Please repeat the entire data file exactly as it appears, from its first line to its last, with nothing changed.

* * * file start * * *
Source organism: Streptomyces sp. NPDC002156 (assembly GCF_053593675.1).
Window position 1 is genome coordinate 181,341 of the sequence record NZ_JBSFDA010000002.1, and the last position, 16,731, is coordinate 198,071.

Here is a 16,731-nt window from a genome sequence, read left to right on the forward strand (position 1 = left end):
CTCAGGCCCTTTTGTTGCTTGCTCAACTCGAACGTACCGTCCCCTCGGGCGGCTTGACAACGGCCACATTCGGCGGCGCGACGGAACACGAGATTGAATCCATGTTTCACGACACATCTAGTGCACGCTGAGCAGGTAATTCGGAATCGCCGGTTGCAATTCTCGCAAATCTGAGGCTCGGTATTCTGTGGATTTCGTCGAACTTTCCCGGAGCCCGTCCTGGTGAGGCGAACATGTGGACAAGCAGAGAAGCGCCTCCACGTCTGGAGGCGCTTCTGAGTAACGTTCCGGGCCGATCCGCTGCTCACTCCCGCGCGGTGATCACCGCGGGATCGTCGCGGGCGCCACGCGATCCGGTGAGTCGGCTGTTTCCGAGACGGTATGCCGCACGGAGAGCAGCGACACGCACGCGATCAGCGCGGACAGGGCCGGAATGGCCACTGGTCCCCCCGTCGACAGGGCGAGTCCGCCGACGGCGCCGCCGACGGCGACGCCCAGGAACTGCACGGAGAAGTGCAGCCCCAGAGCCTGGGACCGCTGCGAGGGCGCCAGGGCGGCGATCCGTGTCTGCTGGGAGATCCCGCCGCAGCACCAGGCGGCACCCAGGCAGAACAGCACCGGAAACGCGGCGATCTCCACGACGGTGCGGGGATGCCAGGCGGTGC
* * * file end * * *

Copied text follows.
Source organism: Streptomyces sp. NPDC002156 (assembly GCF_053593675.1).
Window position 1 is genome coordinate 181,341 of the sequence record NZ_JBSFDA010000002.1, and the last position, 16,731, is coordinate 198,071.

Here is a 16,731-nt window from a genome sequence, read left to right on the forward strand (position 1 = left end):
CTCAGGCCCTTTTGTTGCTTGCTCAACTCGAACGTACCGTCCCCTCGGGCGGCTTGACAACGGCCACATTCGGCGGCGCGACGGAACACGAGATTGAATCCATGTTTCACGACACATCTAGTGCACGCTGAGCAGGTAATTCGGAATCGCCGGTTGCAATTCTCGCAAATCTGAGGCTCGGTATTCTGTGGATTTCGTCGAACTTTCCCGGAGCCCGTCCTGGTGAGGCGAACATGTGGACAAGCAGAGAAGCGCCTCCACGTCTGGAGGCGCTTCTGAGTAACGTTCCGGGCCGATCCGCTGCTCACTCCCGCGCGGTGATCACCGCGGGATCGTCGCGGGCGCCACGCGATCCGGTGAGTCGGCTGTTTCCGAGACGGTATGCCGCACGGAGAGCAGCGACACGCACGCGATCAGCGCGGACAGGGCCGGAATGGCCACTGGTCCCCCCGTCGACAGGGCGAGTCCGCCGACGGCGCCGCCGACGGCGACGCCCAGGAACTGCACGGAGAAGTGCAGCCCCAGAGCCTGGGACCGCTGCGAGGGCGCCAGGGCGGCGATCCGTGTCTGCTGGGAGATCCCGCCGCAGCACCAGGCGGCACCCAGGCAGAACAGCACCGGAAACGCGGCGATCTCCACGACGGTGCGGGGATGCCAGGCGGTGC